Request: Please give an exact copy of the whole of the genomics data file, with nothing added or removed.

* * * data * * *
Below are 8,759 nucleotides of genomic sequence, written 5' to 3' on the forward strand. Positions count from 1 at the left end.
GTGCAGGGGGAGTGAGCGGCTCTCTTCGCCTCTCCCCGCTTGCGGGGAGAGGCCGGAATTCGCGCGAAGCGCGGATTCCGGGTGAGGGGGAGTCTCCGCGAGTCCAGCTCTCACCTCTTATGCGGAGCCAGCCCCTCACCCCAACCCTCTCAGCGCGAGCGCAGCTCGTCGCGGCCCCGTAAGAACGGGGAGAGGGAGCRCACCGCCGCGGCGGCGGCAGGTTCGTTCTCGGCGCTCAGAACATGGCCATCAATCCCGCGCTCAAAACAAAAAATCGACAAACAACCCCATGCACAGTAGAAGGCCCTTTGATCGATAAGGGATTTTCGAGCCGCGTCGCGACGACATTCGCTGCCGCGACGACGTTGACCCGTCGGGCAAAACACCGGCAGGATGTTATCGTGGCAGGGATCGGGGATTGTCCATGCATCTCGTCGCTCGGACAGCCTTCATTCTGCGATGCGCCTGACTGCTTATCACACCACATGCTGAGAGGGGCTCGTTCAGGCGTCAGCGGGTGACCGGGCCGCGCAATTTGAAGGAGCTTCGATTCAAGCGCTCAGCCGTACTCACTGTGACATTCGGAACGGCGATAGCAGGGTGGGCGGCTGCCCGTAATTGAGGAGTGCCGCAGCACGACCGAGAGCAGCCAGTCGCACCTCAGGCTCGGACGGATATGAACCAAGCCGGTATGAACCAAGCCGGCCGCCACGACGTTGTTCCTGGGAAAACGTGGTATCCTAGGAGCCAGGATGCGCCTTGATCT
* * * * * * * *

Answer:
Below are 8,759 nucleotides of genomic sequence, written 5' to 3' on the forward strand. Positions count from 1 at the left end.
GTGCAGGGGGAGTGAGCGGCTCTCTTCGCCTCTCCCCGCTTGCGGGGAGAGGCCGGAATTCGCGCGAAGCGCGGATTCCGGGTGAGGGGGAGTCTCCGCGAGTCCAGCTCTCACCTCTTATGCGGAGCCAGCCCCTCACCCCAACCCTCTCAGCGCGAGCGCAGCTCGTCGCGGCCCCGTAAGAACGGGGAGAGGGAGCRCACCGCCGCGGCGGCGGCAGGTTCGTTCTCGGCGCTCAGAACATGGCCATCAATCCCGCGCTCAAAACAAAAAATCGACAAACAACCCCATGCACAGTAGAAGGCCCTTTGATCGATAAGGGATTTTCGAGCCGCGTCGCGACGACATTCGCTGCCGCGACGACGTTGACCCGTCGGGCAAAACACCGGCAGGATGTTATCGTGGCAGGGATCGGGGATTGTCCATGCATCTCGTCGCTCGGACAGCCTTCATTCTGCGATGCGCCTGACTGCTTATCACACCACATGCTGAGAGGGGCTCGTTCAGGCGTCAGCGGGTGACCGGGCCGCGCAATTTGAAGGAGCTTCGATTCAAGCGCTCAGCCGTACTCACTGTGACATTCGGAACGGCGATAGCAGGGTGGGCGGCTGCCCGTAATTGAGGAGTGCCGCAGCACGACCGAGAGCAGCCAGTCGCACCTCAGGCTCGGACGGATATGAACCAAGCCGGTATGAACCAAGCCGGCCGCCACGACGTTGTTCCTGGGAAAACGTGGTATCCTAGGAGCCAGGATGCGCCTTGATCT